People with learning disabilities in Cheshire and Merseyside are able to enjoy the company of their loved ones safely, thanks to new ‘interaction hubs’ that allow families to spend time together in line with government restrictions.
The eleven hubs are located at learning disability services, all run by national charity Hft, in Neston, Willaston and Ellesmere Port. The supported living services, which support over 60 people with learning disabilities locally, have been welcoming family and friends to spend time with supported people in newly-made, specially designed wooden gazebos, which are being used in line with government guidance.
Inspiration for the project came from Hft’s Regional Manager, Laura Barron, who was keen to find a way for people to safely stay in contact with their loved ones. After coming up with the innovative idea to create outdoor interaction areas, building work began in November. The timber hubs, which came into use earlier in the year, contain lights, heating and benches, allowing people to shelter from the weather, and are complete with markings to help with social distancing. Operating using a booking system, the hubs have already proven popular with people who have previously suffered from low moods when poor weather means family visits have been cancelled. Government guidance permitting, visits can now go ahead in all weather, with the added bonus of encouraging people to spend more time outdoors.
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The ambitious project was made possible thanks to donations from the Cheshire Community Foundation, the Collinge family, Tesco’s Bags of Help scheme and the charity’s own Pandemic Appeal, as well as legacy donations left by a person supported by the charity who passed away, and the family member of someone supported by Hft. Local building firm Garden Barber also lent a hand by completing the work on a reduced budget, donating materials and even arranging a ribbon cutting to officially open the first hub.
Laura Barron, Regional Manager, said:
“Over the past year, people we support have faced huge changes to their daily routines and support networks. While many of them have been supported to engage with their family and friends using technology, people were still missing face to face contact. Family and friends are there for life, and maintaining these relationships is essential to everyone’s mental health and wellbeing.”
“Thanks to this project, people have been able to enjoy some quality time with their families. We’ve been absolutely blown away by the response to this project, which has highlighted the generosity and community spirit that has been such an important force during these difficult times. We couldn’t be happier with the interaction hubs and are so looking forward to seeing more smiles on people’s faces as they enjoy a get together with their loved ones.”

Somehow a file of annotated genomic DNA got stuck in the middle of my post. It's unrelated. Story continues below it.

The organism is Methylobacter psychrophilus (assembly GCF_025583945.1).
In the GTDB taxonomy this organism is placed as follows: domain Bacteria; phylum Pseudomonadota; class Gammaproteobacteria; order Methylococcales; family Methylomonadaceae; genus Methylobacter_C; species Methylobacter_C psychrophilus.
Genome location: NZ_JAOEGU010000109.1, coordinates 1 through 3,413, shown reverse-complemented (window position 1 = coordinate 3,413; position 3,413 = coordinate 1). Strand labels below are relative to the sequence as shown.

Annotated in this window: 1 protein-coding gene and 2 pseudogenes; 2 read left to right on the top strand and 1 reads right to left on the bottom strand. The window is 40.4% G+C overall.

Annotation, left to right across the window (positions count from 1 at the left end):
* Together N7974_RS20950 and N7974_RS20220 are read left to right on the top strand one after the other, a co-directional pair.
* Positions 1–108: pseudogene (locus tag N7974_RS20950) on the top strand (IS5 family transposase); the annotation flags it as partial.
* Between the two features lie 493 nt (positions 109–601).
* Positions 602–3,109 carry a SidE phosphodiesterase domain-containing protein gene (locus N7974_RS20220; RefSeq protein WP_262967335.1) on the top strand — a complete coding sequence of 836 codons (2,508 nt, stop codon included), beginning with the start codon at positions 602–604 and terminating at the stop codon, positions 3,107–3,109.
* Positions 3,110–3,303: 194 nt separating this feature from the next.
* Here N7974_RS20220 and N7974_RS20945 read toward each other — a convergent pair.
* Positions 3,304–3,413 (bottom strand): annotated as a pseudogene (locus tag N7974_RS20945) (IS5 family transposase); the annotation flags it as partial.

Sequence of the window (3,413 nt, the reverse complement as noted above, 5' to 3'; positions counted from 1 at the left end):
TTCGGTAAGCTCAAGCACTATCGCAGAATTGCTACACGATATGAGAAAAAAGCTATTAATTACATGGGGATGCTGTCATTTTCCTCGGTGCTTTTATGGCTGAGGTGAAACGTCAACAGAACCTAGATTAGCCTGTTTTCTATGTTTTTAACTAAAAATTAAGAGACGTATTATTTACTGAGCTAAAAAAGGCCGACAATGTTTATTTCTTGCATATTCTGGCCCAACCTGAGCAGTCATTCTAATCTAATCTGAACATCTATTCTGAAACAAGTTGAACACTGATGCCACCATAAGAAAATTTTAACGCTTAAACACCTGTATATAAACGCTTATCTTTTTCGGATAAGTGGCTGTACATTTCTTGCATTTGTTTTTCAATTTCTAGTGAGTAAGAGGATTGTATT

Mrs Marsh’s daughter is supported at a local Hft service, and the family have been enjoying using the interaction hubs to spend time together. She said:
“We are very grateful that the hubs have been built. They enabled us to help our daughter enjoy her birthday and put a smile on her face. Prior to having them we used to only get to see our daughter on days where the weather was dry but now we have the hub we can see her whenever we want to see her, or whenever she’s having a bad day and needs us.”
Notes to editors
For further information please call our media enquiries line on 0117 906 1697.
Hft is a national charity supporting more than 2,500 adults with learning disabilities across England and Wales to live the best life possible. Established in 1962, the charity uses its own unique Fusion Model to consistently deliver high quality, person-centred support across all its services.
Services range from supported living to residential care – from a few hours a week to 24 hours a day. Hft also helps people with learning disabilities to take part in daily activities, make friends and develop relationships and to find work.
For more information about Hft, please visit www.hft.org.uk
Information about learning disabilities
A learning disability can be mild, moderate, severe or profound and is defined as having a reduced ability to:
- Understand new or complex information
- Learn new skills
- Live independently
For more information about learning disabilities, please visit www.hft.org.uk/resources-and-guidance
Location: Hft Cheshire & Merseyside